Optical sorters use different ejection methods to process materials more efficiently and with high purity rates. But not everyone knows what a recycling robot looks like or how these machines leverage artificial intelligence (AI) to benefit recycling facilities.

“Recycling Robots, Take Two,” an e-book from TOMRA Recycling, a division of Asker, Norway-based TOMRA Group, explains the similarities and differences between optical sorters with valve block and robotic arm ejectors. The book describes how both types can be used to improve sorting performance. It also details what is at the heart of AI and how AI is evolving.

TOMRA is part of a growing field of companies making equipment with “deep learning” capabilities. Deep learning is a subfield of machine learning that structures algorithms in layers to create an “artificial neural network” that can learn and make intelligent decisions on its own, like the human brain.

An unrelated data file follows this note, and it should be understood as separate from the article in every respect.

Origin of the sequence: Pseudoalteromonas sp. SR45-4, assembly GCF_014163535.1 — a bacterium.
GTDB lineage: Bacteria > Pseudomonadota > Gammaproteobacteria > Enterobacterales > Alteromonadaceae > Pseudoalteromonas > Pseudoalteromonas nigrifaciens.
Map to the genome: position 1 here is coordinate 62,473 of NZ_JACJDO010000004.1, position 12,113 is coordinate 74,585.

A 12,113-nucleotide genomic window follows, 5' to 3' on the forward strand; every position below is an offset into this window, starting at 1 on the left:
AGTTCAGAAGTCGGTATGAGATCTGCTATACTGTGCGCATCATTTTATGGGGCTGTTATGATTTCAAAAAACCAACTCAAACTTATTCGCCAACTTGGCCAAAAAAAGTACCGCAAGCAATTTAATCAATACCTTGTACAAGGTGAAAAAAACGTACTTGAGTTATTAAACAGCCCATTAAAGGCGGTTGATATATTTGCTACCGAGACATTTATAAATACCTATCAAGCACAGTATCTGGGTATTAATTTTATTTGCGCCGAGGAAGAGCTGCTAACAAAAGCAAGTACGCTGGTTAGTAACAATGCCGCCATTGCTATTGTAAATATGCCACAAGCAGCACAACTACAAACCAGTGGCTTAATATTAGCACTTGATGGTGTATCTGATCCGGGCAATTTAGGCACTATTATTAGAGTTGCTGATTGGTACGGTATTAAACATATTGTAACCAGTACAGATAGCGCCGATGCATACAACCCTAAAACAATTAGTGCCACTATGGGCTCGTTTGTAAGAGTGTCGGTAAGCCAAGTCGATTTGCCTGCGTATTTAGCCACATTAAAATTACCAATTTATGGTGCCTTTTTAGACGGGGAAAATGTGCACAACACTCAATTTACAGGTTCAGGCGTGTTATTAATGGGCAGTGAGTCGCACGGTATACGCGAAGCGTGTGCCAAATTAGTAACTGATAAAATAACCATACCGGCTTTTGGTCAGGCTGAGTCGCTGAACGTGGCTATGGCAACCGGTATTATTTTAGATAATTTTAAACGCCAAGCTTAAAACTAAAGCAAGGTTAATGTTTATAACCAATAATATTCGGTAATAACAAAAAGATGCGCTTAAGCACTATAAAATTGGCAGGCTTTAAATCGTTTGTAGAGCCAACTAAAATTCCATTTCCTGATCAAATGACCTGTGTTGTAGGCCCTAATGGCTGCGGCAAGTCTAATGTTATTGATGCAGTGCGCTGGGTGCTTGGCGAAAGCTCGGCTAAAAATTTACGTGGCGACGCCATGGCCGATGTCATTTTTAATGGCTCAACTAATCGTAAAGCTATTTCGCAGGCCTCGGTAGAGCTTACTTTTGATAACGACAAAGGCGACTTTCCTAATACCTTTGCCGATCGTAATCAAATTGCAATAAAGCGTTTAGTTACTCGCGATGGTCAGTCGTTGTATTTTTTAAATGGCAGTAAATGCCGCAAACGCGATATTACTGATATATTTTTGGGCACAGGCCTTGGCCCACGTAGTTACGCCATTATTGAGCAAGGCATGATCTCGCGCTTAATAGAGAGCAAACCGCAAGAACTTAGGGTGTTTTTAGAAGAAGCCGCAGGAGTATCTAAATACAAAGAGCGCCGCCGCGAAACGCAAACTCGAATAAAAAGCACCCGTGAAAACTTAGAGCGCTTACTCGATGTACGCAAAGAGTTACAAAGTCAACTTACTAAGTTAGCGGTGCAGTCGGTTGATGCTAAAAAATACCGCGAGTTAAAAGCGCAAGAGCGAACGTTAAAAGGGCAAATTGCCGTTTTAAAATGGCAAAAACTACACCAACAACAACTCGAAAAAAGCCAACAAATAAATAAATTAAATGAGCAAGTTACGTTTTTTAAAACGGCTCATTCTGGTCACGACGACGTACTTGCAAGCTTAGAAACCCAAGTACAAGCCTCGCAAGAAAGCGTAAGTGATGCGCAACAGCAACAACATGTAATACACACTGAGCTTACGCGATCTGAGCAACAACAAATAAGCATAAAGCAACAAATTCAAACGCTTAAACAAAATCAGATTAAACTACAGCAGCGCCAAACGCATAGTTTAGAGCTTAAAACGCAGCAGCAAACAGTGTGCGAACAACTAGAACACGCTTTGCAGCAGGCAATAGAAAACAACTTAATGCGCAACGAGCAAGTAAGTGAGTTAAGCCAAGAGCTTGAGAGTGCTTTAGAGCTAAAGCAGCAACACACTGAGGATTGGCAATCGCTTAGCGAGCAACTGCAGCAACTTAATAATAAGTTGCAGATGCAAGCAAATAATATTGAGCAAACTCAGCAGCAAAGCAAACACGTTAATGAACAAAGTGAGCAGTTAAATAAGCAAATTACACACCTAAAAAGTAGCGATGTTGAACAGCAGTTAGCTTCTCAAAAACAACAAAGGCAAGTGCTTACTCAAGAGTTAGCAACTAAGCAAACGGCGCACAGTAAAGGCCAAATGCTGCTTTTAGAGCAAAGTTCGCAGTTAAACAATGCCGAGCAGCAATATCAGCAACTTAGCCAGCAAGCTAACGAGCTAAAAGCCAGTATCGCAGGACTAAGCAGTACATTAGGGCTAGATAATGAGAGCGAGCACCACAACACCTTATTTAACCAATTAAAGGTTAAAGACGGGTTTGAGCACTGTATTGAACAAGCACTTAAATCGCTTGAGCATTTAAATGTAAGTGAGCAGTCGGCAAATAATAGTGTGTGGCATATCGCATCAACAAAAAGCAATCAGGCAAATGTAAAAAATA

Readers learn about the critical components shared by all optical sorters, what different sorting technologies are available for the recycler’s toolbox, and software’s role in sorting. The book discusses how processing software tailored to the equipment in use is critical to the sortation process so recyclers can maximize material recovery.

The e-book concludes with the message that, while not new to the recycling industry, the use of AI is expanding, which is helping to increase material processing speed, achieve higher recovery rates, and maximize circularity by bringing more high-quality materials into the loop.

You can download a copy of “Recycling Robots, Take Two” here.


Photo courtesy of TOMRA Recycling. Caption: “Recycling Robots, Take Two” is an e-book available from TOMRA Recycling by sharing your name and email address on the company website.

Dan Hockensmith

Dan Hockensmith

I'm a native Ohioan who since 2014 has called Maryland home. My background includes print, broadcast, and digital journalism; government contracting; and marketing communications.